POSTED: 01:30 a.m. HST, Nov 26, 2010
NEW YORK » Not all Americans tucked into turkey with their families on Thanksgiving. Some were out shopping, hitting sales ahead of the crowds expected today.
After a year of cautious spending and worry over an uncertain economy and high unemployment, more stores extended hours this year into Thanksgiving Day, a day when stores are traditionally closed.
Many grumble about the relentless march of commercialism creeping into the holiday. But at least some shoppers took the bait.
While crowds appeared relatively light compared with the weekend ahead, the extended hours drew in overseas visitors, those who have to work today and some who couldn't resist a good deal.
Sears, Kmart and some Sports Authority, Gap, Old Navy and Banana Republic stores were among those open yesterday.
At an Old Navy in Lutherville, Md., Brenda Tarver, 65, a retired postal employee from Baltimore, was dragged out of the house by her daughters but was finding good deals on clothing.
"They've got good prices and a variety of items. A lot of things are 50 percent off," she said.
David Friedman, president of marketing for Sears Holdings Corp., said the decision to open 7 a.m. to noon on Thanksgiving stemmed from positive response to a similar "early Black Friday" sale in November, as well as success with Kmart, which Sears also owns and has been open on Thanksgiving for 19 years.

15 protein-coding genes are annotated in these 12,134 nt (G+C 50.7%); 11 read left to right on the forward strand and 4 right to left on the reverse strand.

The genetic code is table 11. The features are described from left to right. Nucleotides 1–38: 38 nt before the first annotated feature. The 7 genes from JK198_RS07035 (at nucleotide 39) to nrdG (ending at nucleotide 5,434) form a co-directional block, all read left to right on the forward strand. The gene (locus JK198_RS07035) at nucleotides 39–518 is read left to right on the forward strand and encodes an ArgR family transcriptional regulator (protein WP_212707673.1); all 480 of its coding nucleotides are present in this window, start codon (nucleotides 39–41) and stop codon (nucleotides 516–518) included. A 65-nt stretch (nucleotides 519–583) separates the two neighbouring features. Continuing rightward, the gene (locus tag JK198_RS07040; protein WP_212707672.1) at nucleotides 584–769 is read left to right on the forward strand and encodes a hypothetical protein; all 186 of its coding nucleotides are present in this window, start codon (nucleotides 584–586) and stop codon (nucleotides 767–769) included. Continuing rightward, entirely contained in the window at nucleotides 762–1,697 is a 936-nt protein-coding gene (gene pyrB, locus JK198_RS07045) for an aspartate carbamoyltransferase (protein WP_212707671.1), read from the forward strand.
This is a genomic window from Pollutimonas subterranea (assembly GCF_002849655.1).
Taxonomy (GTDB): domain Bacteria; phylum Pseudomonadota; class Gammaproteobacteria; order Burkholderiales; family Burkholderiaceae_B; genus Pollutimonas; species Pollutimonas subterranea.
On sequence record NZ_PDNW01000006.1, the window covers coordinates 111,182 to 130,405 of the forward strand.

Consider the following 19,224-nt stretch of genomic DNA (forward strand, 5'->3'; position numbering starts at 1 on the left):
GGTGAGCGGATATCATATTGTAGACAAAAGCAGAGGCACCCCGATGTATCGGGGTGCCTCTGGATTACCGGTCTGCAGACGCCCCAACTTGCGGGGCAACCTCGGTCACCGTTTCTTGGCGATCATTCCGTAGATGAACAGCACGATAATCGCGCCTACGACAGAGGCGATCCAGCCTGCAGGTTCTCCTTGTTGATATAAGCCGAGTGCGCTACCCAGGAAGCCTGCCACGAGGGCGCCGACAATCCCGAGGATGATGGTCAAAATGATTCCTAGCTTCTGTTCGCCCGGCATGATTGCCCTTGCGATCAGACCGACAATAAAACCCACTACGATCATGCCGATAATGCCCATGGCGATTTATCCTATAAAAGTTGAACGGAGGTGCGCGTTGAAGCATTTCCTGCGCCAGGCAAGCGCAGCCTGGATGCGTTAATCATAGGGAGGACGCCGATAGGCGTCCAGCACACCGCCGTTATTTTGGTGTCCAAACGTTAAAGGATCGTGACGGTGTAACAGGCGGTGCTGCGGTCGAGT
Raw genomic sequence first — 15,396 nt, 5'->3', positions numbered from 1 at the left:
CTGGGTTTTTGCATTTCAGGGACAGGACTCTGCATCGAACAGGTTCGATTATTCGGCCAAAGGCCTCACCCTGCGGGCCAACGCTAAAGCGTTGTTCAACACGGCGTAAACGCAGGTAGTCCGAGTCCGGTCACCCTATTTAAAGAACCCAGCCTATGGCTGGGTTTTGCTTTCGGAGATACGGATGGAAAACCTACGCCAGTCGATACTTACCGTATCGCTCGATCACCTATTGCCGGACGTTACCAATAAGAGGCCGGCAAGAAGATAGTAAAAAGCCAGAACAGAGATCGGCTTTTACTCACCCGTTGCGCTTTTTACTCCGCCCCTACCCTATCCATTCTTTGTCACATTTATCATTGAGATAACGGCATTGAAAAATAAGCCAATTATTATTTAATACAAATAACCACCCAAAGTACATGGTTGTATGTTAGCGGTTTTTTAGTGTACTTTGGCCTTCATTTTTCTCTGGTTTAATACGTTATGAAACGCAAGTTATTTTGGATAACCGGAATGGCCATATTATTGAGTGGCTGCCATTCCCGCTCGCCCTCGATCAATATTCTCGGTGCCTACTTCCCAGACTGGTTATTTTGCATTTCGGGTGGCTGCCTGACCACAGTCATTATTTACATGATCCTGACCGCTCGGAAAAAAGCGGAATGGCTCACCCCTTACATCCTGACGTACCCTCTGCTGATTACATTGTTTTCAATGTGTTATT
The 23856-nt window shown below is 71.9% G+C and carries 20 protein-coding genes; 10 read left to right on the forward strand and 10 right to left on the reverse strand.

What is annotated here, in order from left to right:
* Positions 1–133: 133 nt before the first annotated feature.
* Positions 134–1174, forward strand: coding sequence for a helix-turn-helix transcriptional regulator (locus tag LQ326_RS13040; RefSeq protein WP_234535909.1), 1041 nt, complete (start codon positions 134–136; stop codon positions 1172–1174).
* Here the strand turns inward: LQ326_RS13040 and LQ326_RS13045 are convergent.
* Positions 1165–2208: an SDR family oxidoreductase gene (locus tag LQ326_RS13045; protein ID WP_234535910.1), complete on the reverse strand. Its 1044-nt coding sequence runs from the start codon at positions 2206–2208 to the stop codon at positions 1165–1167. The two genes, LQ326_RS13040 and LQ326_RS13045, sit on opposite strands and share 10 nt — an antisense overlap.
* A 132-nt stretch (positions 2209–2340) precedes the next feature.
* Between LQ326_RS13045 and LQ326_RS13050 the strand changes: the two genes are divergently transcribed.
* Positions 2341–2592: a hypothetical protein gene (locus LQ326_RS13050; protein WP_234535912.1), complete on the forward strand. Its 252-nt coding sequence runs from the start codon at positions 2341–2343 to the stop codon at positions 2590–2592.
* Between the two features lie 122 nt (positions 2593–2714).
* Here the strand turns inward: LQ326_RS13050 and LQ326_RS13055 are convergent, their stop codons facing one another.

Workers will earn holiday pay and still be home in time for a Thanksgiving meal, Friedman said.
Toys R Us CEO Jerry Storch said the company decided to open at 10 p.m. Thanksgiving Day because reaction was so positive to the stores' midnight opening last year. Before that, stores opened at 5 a.m. on Friday.
"Customers lined up at 8 p.m. on last year. They wanted us to open earlier," he said.
A similar promotional blitz greeted online shoppers yesterday, though the holiday isn't a bonanza there, either.
Last year, consumers spent about $300 million online on Thanksgiving, compared with $887 million on Cyber Monday, according to comScore.
Early data from Coremetrics, an IBM company, from early afternoon showed that online Thanksgiving Day sales were up about 0 percent over Thanksgiving a year ago. The average order size was down 18 percent from a year ago to $130.50, but that figures was getting bigger as the day went on.
John Thompson, senior vice president and general manager of Best Buy Inc.'s website, said this year the company reached out to its frequent online shoppers and gave them early access to deals. "Thanksgiving Day is a day when we are seeing more and more consumers choose online as a place to begin their research and actually transact."